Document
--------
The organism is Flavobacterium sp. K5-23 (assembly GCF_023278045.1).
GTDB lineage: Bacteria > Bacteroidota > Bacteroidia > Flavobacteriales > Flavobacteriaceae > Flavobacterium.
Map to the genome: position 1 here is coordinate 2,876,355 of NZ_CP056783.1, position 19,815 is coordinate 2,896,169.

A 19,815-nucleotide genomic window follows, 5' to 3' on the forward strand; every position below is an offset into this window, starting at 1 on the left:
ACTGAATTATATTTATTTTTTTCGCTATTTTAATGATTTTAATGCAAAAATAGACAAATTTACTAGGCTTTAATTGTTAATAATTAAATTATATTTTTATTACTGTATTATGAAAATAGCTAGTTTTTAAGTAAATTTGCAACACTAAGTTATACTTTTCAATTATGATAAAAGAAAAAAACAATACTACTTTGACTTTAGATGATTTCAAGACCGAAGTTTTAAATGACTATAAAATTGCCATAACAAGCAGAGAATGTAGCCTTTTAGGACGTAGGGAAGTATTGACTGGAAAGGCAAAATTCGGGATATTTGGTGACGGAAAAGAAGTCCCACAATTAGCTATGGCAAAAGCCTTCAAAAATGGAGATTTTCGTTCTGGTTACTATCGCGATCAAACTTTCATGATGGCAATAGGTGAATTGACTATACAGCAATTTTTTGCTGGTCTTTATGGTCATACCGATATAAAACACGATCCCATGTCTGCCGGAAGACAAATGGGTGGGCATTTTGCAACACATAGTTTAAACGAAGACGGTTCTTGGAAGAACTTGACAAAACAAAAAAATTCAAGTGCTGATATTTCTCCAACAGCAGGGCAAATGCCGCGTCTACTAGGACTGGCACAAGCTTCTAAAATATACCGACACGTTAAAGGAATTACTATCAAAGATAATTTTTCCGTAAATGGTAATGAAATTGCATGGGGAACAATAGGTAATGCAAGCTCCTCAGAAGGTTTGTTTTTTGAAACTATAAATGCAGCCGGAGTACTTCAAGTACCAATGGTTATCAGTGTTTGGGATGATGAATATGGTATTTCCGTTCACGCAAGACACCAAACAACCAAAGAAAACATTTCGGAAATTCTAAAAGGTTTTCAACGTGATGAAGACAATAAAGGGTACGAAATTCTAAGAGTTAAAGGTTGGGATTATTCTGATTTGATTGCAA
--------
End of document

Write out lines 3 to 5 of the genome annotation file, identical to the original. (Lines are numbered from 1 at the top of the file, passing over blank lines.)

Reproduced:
Map to the genome: position 1 here is coordinate 2,876,355 of NZ_CP056783.1, position 19,815 is coordinate 2,896,169.

A 19,815-nucleotide genomic window follows, 5' to 3' on the forward strand; every position below is an offset into this window, starting at 1 on the left:
ACTGAATTATATTTATTTTTTTCGCTATTTTAATGATTTTAATGCAAAAATAGACAAATTTACTAGGCTTTAATTGTTAATAATTAAATTATATTTTTATTACTGTATTATGAAAATAGCTAGTTTTTAAGTAAATTTGCAACACTAAGTTATACTTTTCAATTATGATAAAAGAAAAAAACAATACTACTTTGACTTTAGATGATTTCAAGACCGAAGTTTTAAATGACTATAAAATTGCCATAACAAGCAGAGAATGTAGCCTTTTAGGACGTAGGGAAGTATTGACTGGAAAGGCAAAATTCGGGATATTTGGTGACGGAAAAGAAGTCCCACAATTAGCTATGGCAAAAGCCTTCAAAAATGGAGATTTTCGTTCTGGTTACTATCGCGATCAAACTTTCATGATGGCAATAGGTGAATTGACTATACAGCAATTTTTTGCTGGTCTTTATGGTCATACCGATATAAAACACGATCCCATGTCTGCCGGAAGACAAATGGGTGGGCATTTTGCAACACATAGTTTAAACGAAGACGGTTCTTGGAAGAACTTGACAAAACAAAAAAATTCAAGTGCTGATATTTCTCCAACAGCAGGGCAAATGCCGCGTCTACTAGGACTGGCACAAGCTTCTAAAATATACCGACACGTTAAAGGAATTACTATCAAAGATAATTTTTCCGTAAATGGTAATGAAATTGCATGGGGAACAATAGGTAATGCAAGCTCCTCAGAAGGTTTGTTTTTTGAAACTATAAATGCAGCCGGAGTACTTCAAGTACCAATGGTTATCAGTGTTTGGGATGATGAATATGGTATTTCCGTTCACGCAAGACACCAAACAACCAAAGAAAACATTTCGGAAATTCTAAAAGGTTTTCAACGTGATGAAGACAATAAAGGGTACGAAATTCTAAGAGTTAAAGGTTGGGATTATTCTGATTTGATTGCAA